Addresses issues of current social and theoretical concern such as urban ethnic conflict, multiculturalism and immigration.How do people make sense of their lives amid the social and cultural diversity of cities? The essays in this volume argue that a powerful and related set of methodologies - including comparative research, the ethnography of situations such as dances and parades, and social network analysis - can further our understanding of the intertwined processes of ethnicity and community, class and gender. Written by leading researchers from a number of disciplines, these essays demonstrate a sensitivity to places and contexts ranging from Los Angeles to Queensland. Students of anthropology, geography and urban studies will find this book an invaluable guide to the intricacies of urban social life in the late 20th century.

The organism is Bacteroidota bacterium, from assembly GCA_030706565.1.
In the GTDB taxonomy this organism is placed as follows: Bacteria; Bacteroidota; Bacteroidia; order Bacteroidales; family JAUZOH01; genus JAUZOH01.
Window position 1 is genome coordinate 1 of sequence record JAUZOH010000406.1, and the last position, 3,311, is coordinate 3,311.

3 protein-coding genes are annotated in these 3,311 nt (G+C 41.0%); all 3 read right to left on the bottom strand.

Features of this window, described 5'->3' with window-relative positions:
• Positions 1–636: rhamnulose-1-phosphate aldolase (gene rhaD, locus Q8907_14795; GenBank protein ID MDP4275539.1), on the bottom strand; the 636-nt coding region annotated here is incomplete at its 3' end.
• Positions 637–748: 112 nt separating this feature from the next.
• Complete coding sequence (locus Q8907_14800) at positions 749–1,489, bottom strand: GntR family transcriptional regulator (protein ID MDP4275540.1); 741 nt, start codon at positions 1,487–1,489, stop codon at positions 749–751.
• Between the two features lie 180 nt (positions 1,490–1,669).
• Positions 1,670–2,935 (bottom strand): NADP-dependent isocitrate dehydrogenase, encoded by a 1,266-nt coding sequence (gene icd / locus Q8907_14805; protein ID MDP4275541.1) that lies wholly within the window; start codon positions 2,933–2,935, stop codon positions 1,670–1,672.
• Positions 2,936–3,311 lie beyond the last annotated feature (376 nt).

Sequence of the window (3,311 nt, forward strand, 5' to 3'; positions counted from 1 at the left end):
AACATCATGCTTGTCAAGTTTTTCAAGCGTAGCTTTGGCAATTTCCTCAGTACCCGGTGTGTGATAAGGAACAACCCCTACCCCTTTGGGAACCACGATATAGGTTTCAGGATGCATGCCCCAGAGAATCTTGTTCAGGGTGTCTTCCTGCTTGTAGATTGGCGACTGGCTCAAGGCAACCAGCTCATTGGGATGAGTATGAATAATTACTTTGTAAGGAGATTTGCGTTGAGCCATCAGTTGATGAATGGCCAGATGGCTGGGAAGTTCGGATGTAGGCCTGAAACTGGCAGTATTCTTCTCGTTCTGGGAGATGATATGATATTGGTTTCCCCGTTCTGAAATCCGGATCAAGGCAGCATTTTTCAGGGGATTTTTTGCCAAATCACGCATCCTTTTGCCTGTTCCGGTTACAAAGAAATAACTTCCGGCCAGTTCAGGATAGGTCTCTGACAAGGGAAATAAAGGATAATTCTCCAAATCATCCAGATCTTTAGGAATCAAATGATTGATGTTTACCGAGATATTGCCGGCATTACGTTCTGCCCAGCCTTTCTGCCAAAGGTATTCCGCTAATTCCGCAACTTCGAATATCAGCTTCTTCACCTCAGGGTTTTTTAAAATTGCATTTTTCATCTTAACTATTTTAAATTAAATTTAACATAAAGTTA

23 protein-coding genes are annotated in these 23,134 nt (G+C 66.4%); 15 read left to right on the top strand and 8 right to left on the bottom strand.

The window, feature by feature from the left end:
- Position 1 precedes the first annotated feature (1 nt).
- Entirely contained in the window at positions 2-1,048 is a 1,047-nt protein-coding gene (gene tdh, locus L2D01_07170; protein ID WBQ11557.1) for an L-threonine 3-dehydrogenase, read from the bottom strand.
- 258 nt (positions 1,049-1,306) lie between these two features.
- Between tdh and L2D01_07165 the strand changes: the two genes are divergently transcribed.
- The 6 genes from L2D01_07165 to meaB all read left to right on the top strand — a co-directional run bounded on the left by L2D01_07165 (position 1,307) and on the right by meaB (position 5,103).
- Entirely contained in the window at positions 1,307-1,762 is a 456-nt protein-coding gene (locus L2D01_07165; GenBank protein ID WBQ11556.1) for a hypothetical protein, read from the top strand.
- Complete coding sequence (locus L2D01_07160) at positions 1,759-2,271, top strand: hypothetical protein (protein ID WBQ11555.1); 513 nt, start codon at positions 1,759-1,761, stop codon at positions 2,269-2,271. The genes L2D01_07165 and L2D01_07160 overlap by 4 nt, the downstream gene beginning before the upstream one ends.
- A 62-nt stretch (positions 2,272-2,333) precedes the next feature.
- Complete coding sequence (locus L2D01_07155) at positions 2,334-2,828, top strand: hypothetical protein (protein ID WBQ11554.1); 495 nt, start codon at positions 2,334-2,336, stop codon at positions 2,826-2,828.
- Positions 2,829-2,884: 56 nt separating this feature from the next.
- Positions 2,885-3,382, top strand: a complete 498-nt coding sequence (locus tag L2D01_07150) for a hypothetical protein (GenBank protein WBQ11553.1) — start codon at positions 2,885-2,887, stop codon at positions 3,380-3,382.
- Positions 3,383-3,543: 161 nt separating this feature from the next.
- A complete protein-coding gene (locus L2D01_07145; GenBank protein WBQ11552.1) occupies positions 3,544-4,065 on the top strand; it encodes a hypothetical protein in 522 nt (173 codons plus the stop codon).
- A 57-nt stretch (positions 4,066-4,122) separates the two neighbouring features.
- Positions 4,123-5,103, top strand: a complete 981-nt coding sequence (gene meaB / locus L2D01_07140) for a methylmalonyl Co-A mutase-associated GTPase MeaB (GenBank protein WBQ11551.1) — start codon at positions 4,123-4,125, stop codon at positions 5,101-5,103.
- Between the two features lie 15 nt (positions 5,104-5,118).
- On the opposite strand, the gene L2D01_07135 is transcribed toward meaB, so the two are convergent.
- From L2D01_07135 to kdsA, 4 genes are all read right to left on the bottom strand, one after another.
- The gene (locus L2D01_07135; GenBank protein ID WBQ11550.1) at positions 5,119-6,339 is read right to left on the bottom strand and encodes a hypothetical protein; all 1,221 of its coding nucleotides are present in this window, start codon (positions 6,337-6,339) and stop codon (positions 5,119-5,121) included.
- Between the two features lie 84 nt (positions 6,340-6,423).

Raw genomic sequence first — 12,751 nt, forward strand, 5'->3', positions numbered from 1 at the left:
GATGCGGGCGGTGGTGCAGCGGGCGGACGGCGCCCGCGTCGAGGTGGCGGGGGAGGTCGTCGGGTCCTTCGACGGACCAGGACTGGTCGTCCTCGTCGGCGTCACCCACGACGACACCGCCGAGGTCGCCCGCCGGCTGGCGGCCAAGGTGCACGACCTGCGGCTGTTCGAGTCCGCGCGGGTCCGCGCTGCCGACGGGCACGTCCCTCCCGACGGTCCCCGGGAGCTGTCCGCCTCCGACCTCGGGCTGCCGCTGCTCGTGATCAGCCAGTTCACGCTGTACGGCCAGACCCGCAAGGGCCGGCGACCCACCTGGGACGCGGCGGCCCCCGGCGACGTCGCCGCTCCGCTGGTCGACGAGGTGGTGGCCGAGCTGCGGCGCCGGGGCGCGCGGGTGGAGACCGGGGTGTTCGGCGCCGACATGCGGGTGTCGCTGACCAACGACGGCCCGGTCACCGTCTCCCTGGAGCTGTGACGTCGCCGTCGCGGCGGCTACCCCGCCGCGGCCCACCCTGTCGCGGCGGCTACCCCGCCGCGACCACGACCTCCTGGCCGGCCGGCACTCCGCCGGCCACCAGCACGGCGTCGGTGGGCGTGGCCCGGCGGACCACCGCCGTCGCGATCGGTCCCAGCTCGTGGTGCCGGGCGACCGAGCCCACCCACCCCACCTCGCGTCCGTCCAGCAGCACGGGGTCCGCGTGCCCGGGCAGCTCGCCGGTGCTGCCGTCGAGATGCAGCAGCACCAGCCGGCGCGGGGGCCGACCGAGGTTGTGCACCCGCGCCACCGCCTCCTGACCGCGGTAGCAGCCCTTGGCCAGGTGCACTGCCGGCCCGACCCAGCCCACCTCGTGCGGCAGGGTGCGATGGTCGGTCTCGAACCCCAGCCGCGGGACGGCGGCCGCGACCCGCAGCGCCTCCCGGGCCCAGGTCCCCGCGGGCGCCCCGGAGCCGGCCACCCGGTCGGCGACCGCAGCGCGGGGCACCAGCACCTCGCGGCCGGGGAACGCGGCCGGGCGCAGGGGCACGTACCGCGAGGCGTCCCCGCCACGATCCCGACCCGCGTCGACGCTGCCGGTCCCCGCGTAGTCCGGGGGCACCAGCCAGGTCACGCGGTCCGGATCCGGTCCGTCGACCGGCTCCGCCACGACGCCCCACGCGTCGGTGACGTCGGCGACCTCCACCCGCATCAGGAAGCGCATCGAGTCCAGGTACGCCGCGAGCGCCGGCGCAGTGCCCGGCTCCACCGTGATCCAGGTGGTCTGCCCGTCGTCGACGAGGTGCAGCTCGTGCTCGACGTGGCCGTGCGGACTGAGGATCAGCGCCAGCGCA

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Contents: A. Rogers and S. Vertovec, Introduction - C. Pickvance, Comparative Analysis, Causality and Case Studies in Urban Studies - B. Kapferer, The Performance of Categories: Plays of Identity in Africa and Australia - K. M. Hazlehurst, Ethnicity, Ideology and Social Drama: The Waitangi Day Incident 1981 - A. Rogers, Cinco de Mayo and 15 January: Contrasting Situations in a Mixed Ethnic Neighbourhood - S. J. Smith, Where to Draw the Line: A Geography of Popular Festivity - P. Jackson, Manufacturing Meaning: Culture, Capital and Urban Change - M. Grieco, Transported Lives: Urban Social Networks and Labour Circulation - P. Werbner, From Commodities to Gifts: Pakistani Migrant Workers in Manchester - M. Anwar, Social Networks of Pakistanis in the UK: A Re-evaluation - G. Bridge, Gentrification, Class and Community: a Social Network Approach - D. Boswell, What's in a Name? The Social Prestige of Residential Areas in Malta as Perceived by Their Inhabitants